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Kubo and the Two Strings

Universal // PG // November 22, 2016
List Price: $34.98 [Buy now and save at Amazon]

Review by Thomas Spurlin | posted November 20, 2016 | E-mail the Author
The Film:

Several years ago, the Portland-based animation company Laika Entertainment emerged on the scene with the dazzling Coraline, a stop-motion journey into a mythical world adapted from the works of Neil Gaiman. Filled with dark whimsy and meaningful allegory, the Henry Selick-directed story put the animation studio on the map with its hypnotic, outlandish fusion of reality and nightmarish fantasy. Since then, the studio has been chasing after that same kind of artistic success, yet their following works -- ParaNorman and The Boxtrolls -- have been jaw-dropping works of visual creativity that lack the kind of substance that made their introductory work such a memorable experience. When Kubo and the Two Strings came crashing onto the scene with its Japanese-inspired setting, fairytale trappings, and symbolic storytelling centered on a child's voyage amid hardship, it appeared as if Laika might've rediscovered the same type of haunting magic that filled their first feature, and that turned out to be right. This is a stunning, quite memorable piece of artistry.

Positioned on the very edge of a seaside village in the midst of its rocky terrain, a young, half-blind boy named Kubo ekes out a meager existence with his ill mother, exposed to little of his enigmatic past. To make money, Kubo -- earnestly voiced by Game of Thrones' Art Parkinson -- tells stories, plucking the strings of his guitar while his secret magical abilities give shape to slips of paper, creating origami displays that lend visuals to his thrilling adventures. In the rare moments his mother comes out of her despondent stupor, she warns him of the nighttime: the threat that might come and whisk him away to see his evil grandfather, if he's not careful. Circumstances force Kubo to face the reality of this threat, sending him on a far-away search to locate the magical pieces of armor worn by his father, the great samurai who died trying to save his child's other eye. With the help of a talking monkey (Charlize Theron) and a beetle-like warrior (Matthew McConaughey), Kubo travels far and wide across all sorts of terrains, while discovering the extent of his magical ability in the process.

A breathtaking, unmistakably Eastern-oriented setting surrounds Kubo and the Two Strings, with waves that violently crash upon rocks protruding from the water, somber rice dinners over candlelight, and delicately sun-covered scenes of a young boy entertaining a crowd of villagers with his stories. Before Laika enters the comfort zone of their fantasy realms, they build up a splendidly detailed and involving reality out of Kubo's quaint residence, steeped in cultural legends and reflective on loved ones who've passed on. Flickers of magical elements can be found early in Kubo's story, notably around his ability to manipulate paper with his gifted guitar-plucking, and it's easy to get caught up in even those minor doses of wizardry concocted by the stop-motion animation. This is secondary to the dramatic essence created through Kubo's saddening-yet-hopeful interactions with his mother and the work he puts into feeding the pair of them, which taps into an honest and solemn depiction of coping with dementia and illness, strengthening the young boy's character in the process.

By lingering on this dramatic intimacy at the beginning, Kubo and the Two Strings builds a rock-solid foundation for the outlandish adventure that's to come for the young boy ... and what an adventure it becomes. From frigid, snowy expanses and subterranean caverns to the volatile peaks and depths of the ocean, the search for his family's armor leads Kubo and his companions -- guardians, more like -- far and wide across this mythical realm. Along the way, Kubo discovers more about the magical abilities that he's inherited and how it can be used against the obstacles thrown at him, brought to life through Laika's endlessly creative and mesmerizingly detailed craftsmanship. The life they conjure within Kubo's surroundings is staggering, with environments full of expansive scope and harrowing intensity, bequeathing the journey with deep-rooted, textured authenticity that never leaves one without something to marvel at. These things build toward thrilling action sequences, whose vigor rivals that of most of the summer's blockbusters, never shying away from the scale of colossal beasts, nimble villains, and grandiose enchantments.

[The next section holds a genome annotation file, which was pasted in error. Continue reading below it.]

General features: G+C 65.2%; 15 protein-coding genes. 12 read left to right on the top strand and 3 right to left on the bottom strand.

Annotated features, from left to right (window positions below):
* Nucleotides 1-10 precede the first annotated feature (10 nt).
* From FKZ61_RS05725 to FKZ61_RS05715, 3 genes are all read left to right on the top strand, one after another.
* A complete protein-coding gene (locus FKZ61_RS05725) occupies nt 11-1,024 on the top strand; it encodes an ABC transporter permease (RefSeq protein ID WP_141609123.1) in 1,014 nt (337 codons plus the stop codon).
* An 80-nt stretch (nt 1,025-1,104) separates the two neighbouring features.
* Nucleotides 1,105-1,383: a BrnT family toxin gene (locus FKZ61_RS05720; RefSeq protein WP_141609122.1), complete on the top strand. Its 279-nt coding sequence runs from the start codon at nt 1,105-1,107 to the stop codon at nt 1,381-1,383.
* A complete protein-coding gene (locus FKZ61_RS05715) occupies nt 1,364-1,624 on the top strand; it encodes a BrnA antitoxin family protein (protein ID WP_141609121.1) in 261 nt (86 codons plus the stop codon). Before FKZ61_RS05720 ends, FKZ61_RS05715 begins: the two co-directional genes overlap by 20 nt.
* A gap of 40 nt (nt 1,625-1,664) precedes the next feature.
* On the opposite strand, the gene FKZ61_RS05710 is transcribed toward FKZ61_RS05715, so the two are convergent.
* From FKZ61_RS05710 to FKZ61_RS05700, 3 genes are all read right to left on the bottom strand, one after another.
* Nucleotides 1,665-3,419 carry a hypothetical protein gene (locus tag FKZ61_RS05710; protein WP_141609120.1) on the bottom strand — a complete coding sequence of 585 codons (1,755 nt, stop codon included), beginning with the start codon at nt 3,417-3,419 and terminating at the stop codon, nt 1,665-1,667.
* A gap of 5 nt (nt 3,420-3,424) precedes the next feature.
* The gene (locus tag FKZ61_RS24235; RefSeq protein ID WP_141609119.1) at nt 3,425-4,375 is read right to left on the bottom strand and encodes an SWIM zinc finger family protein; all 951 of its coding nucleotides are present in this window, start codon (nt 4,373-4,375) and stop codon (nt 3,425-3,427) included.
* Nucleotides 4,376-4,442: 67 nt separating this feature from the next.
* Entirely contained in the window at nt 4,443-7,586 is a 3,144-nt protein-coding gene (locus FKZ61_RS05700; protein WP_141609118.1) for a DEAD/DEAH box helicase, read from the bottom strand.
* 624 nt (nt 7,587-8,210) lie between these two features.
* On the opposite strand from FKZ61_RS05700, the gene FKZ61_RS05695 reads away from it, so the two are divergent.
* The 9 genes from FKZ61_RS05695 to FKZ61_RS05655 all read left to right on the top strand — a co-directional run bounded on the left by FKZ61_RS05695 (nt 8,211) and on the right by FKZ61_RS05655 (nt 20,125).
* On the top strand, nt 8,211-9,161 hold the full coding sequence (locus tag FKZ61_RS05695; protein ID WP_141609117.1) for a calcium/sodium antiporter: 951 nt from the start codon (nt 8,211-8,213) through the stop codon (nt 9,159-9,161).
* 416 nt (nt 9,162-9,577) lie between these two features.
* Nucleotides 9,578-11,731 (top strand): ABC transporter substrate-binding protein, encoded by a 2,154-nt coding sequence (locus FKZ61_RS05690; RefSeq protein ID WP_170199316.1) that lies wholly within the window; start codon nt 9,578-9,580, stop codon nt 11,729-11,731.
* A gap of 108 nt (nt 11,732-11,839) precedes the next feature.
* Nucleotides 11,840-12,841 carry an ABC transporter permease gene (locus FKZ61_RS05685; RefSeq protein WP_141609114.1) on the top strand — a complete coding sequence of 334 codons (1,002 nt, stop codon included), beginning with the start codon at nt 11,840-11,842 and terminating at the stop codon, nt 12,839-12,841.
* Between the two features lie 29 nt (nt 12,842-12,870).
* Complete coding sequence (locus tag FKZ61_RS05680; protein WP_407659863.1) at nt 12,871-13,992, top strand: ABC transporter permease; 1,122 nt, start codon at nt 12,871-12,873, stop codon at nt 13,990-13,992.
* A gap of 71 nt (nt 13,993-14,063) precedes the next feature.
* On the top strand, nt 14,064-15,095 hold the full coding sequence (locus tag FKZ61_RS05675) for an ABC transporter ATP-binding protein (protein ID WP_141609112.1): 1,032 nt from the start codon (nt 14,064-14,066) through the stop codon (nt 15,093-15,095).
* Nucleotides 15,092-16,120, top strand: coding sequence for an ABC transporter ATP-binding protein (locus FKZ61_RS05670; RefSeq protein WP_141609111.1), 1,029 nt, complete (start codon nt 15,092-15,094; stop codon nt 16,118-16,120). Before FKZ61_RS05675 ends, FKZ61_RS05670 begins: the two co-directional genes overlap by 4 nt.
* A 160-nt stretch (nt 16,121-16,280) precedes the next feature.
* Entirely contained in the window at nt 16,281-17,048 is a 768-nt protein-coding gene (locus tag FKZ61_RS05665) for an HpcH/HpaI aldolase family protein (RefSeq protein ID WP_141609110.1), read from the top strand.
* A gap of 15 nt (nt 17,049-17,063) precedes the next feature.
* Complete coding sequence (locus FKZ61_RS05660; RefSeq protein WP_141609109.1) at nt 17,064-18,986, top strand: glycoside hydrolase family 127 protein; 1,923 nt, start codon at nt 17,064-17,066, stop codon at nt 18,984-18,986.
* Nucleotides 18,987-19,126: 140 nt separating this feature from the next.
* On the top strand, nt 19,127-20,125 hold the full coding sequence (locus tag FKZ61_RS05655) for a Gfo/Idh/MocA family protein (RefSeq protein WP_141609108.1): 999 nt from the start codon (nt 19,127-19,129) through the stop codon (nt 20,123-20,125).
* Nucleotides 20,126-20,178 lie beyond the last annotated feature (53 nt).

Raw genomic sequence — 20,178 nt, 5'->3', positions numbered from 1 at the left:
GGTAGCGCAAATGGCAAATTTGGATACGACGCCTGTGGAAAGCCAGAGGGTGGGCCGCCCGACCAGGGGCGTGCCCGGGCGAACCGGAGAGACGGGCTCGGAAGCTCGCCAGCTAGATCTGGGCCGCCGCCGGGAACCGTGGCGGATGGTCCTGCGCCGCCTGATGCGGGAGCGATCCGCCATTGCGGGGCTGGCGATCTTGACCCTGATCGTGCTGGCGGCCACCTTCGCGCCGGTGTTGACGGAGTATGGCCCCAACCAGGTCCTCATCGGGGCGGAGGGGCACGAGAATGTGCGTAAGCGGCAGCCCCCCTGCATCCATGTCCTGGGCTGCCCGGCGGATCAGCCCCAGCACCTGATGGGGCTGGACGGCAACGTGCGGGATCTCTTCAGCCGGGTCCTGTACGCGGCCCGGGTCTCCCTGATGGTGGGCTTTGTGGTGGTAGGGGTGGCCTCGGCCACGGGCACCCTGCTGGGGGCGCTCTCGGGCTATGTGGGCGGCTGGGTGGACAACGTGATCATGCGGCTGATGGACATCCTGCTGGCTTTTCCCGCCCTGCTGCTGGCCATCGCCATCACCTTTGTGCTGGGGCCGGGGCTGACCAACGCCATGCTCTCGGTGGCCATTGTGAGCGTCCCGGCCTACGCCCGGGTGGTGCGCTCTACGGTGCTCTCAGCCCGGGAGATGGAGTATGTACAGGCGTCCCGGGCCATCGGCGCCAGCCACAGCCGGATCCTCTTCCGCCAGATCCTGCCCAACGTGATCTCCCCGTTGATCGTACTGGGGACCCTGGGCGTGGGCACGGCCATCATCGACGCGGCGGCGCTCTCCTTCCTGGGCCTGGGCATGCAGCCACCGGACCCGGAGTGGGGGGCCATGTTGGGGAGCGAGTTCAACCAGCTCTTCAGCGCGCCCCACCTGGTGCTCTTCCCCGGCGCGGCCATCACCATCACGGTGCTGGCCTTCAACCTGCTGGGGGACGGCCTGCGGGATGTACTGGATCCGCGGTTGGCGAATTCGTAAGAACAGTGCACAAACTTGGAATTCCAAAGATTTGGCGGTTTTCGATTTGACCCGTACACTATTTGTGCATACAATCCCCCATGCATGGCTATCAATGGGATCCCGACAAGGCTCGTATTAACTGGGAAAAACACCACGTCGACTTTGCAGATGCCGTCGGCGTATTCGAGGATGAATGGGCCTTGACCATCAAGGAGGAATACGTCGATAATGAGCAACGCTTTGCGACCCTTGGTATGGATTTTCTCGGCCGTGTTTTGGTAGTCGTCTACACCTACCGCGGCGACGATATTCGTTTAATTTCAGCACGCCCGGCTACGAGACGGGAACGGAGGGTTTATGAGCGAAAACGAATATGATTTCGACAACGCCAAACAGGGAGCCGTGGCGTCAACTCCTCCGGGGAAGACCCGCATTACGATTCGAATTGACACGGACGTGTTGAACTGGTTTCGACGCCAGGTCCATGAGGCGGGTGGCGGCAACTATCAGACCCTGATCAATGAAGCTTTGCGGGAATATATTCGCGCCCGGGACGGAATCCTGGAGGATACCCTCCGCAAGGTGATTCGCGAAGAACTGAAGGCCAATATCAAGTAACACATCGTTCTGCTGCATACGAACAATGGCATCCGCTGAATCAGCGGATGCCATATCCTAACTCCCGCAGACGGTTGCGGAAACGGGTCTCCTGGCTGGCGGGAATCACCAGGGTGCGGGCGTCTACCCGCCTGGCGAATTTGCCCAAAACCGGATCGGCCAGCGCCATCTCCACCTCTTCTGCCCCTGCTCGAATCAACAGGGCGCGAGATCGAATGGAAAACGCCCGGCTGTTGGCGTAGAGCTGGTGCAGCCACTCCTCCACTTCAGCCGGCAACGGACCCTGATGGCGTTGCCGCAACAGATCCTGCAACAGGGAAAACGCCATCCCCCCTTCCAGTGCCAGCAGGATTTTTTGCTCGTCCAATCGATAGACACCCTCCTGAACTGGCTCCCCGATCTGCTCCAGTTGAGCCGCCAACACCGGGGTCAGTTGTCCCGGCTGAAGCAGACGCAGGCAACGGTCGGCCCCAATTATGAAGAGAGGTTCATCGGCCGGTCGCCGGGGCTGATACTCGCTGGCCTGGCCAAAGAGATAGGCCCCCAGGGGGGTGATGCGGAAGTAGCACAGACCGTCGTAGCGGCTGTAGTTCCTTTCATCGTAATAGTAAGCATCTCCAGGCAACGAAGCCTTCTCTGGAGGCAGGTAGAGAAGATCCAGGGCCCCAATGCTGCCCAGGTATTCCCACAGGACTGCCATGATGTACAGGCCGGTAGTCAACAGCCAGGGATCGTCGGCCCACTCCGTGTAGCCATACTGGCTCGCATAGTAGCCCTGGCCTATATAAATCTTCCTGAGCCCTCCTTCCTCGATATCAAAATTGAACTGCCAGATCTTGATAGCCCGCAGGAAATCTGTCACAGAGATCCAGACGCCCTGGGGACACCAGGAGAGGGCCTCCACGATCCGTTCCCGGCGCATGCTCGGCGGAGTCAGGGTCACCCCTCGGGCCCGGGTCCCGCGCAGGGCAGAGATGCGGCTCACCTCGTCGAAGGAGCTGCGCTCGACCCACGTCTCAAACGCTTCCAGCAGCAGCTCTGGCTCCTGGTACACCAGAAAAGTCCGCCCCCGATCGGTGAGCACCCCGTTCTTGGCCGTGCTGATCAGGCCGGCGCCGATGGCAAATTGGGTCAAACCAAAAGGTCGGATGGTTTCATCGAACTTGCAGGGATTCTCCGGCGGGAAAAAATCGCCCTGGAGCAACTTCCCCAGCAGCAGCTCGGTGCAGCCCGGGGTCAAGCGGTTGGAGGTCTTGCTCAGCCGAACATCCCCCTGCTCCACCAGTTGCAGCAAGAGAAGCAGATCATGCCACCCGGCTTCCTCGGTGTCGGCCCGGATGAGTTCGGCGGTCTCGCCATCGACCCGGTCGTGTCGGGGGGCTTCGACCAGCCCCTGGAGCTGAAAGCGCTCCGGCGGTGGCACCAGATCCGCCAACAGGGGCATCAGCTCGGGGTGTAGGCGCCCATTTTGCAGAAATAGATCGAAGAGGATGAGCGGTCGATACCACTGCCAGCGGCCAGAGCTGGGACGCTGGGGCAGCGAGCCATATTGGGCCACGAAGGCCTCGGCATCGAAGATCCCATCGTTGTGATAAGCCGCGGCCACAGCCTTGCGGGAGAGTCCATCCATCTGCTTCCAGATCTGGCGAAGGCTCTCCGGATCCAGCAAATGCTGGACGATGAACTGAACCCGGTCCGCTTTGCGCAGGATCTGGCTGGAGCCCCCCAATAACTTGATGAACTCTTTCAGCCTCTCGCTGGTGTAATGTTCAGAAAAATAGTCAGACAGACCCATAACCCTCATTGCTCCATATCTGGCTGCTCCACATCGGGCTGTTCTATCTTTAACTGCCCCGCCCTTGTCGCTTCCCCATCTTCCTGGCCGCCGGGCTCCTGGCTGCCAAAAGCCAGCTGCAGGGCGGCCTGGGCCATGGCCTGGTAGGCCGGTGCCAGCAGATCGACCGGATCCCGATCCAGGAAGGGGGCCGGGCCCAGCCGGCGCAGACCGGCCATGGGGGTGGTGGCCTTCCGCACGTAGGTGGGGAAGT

The true power of Kubo and the Two Strings lies in the characters, though, both the personalities themselves and the ways in which they interweave with the film's meaningful intentions. They work so well because of the synergy Laika generates between the phenomenal voice cast and the incredible expressiveness of the stop-motion animation's faces, whether we're talking about how Charlize Theron's voice disappears in the protective, hesitantly quirky responses of Monkey or Matthew McConaughey's recognizable but entirely charming presence as the affable Beetle. During the safe stretches of their journey, the warmth of their emotions radiates alongside the script's poignant desires. Amidst the dangers of battle against their foes -- notably the pitch-perfect shrill vocals from Rooney Mara as Kubo's spectral Aunts, manifesting into one of the year's best villains -- the evolving, fraught looks on their faces draw one deeper and deeper into the profoundness of Kubo's trials.

Just on the surface, Kubo and the Two Strings ties together the enduring bonds between family, the discovery of one's deeper gifts, and the enormity of loss into this brisk, emotive fantasy that wastes very little precious time in its 100-minute span. Dazzling martial-arts battles mix together with methodical, yet brisk pacing and Laika's bravely bittersweet inclinations to take their stories into melancholy territory, ever driven by the striking sounds of Kubo's guitar ringing in the air. All this mounts into a rewarding quest for the young boy that distills folklore and allegory into a powerful tale, one that continues to peel away layers throughout involving the significance of memory and moving forward no matter what. Kubo urges the audience not to blink while observing this story, and the way Laika's built this beautiful masterwork leaves absolutely no reason to do so, all the way until the film's heart-rending reveal of the significance of those two strings.

Note: Film Review From Theatrical Coverage: Here

The Blu-ray: